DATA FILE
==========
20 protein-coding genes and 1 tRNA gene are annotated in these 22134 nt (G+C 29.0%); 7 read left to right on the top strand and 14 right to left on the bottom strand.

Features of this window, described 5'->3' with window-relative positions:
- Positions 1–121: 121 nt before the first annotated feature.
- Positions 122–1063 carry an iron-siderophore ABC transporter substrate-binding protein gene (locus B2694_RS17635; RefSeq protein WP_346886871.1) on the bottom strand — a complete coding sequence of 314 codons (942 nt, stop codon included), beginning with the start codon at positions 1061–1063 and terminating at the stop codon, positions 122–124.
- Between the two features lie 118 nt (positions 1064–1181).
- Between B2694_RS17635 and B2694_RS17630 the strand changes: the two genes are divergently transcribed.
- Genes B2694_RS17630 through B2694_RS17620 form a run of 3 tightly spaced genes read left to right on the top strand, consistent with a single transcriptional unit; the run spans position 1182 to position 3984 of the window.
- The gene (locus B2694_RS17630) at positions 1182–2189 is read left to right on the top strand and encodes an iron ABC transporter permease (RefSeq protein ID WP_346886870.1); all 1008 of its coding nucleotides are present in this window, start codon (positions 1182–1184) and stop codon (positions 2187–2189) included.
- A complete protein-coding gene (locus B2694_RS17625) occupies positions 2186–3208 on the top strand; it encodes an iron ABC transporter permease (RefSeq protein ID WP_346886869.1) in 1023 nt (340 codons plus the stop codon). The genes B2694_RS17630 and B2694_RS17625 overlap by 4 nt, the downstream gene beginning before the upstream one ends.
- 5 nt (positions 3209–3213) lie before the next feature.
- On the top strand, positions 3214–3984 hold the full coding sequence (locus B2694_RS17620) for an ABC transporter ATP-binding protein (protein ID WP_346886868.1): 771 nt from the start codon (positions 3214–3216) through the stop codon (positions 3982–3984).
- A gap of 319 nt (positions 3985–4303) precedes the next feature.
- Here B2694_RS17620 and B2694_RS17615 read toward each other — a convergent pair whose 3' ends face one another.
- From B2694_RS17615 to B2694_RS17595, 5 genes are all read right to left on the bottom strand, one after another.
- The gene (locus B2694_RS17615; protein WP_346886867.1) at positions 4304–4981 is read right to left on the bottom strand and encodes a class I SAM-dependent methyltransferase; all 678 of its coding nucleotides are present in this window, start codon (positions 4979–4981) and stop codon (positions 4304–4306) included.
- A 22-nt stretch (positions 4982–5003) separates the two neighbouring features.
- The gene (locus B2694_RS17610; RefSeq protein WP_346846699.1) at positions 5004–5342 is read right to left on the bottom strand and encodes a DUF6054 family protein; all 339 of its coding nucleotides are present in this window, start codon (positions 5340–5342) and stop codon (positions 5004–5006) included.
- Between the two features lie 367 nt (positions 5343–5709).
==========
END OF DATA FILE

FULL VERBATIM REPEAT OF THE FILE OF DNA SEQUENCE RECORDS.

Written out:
20 protein-coding genes and 1 tRNA gene are annotated in these 22134 nt (G+C 29.0%); 7 read left to right on the top strand and 14 right to left on the bottom strand.

Features of this window, described 5'->3' with window-relative positions:
- Positions 1–121: 121 nt before the first annotated feature.
- Positions 122–1063 carry an iron-siderophore ABC transporter substrate-binding protein gene (locus B2694_RS17635; RefSeq protein WP_346886871.1) on the bottom strand — a complete coding sequence of 314 codons (942 nt, stop codon included), beginning with the start codon at positions 1061–1063 and terminating at the stop codon, positions 122–124.
- Between the two features lie 118 nt (positions 1064–1181).
- Between B2694_RS17635 and B2694_RS17630 the strand changes: the two genes are divergently transcribed.
- Genes B2694_RS17630 through B2694_RS17620 form a run of 3 tightly spaced genes read left to right on the top strand, consistent with a single transcriptional unit; the run spans position 1182 to position 3984 of the window.
- The gene (locus B2694_RS17630) at positions 1182–2189 is read left to right on the top strand and encodes an iron ABC transporter permease (RefSeq protein ID WP_346886870.1); all 1008 of its coding nucleotides are present in this window, start codon (positions 1182–1184) and stop codon (positions 2187–2189) included.
- A complete protein-coding gene (locus B2694_RS17625) occupies positions 2186–3208 on the top strand; it encodes an iron ABC transporter permease (RefSeq protein ID WP_346886869.1) in 1023 nt (340 codons plus the stop codon). The genes B2694_RS17630 and B2694_RS17625 overlap by 4 nt, the downstream gene beginning before the upstream one ends.
- 5 nt (positions 3209–3213) lie before the next feature.
- On the top strand, positions 3214–3984 hold the full coding sequence (locus B2694_RS17620) for an ABC transporter ATP-binding protein (protein ID WP_346886868.1): 771 nt from the start codon (positions 3214–3216) through the stop codon (positions 3982–3984).
- A gap of 319 nt (positions 3985–4303) precedes the next feature.
- Here B2694_RS17620 and B2694_RS17615 read toward each other — a convergent pair whose 3' ends face one another.
- From B2694_RS17615 to B2694_RS17595, 5 genes are all read right to left on the bottom strand, one after another.
- The gene (locus B2694_RS17615; protein WP_346886867.1) at positions 4304–4981 is read right to left on the bottom strand and encodes a class I SAM-dependent methyltransferase; all 678 of its coding nucleotides are present in this window, start codon (positions 4979–4981) and stop codon (positions 4304–4306) included.
- A 22-nt stretch (positions 4982–5003) separates the two neighbouring features.
- The gene (locus B2694_RS17610; RefSeq protein WP_346846699.1) at positions 5004–5342 is read right to left on the bottom strand and encodes a DUF6054 family protein; all 339 of its coding nucleotides are present in this window, start codon (positions 5340–5342) and stop codon (positions 5004–5006) included.
- Between the two features lie 367 nt (positions 5343–5709).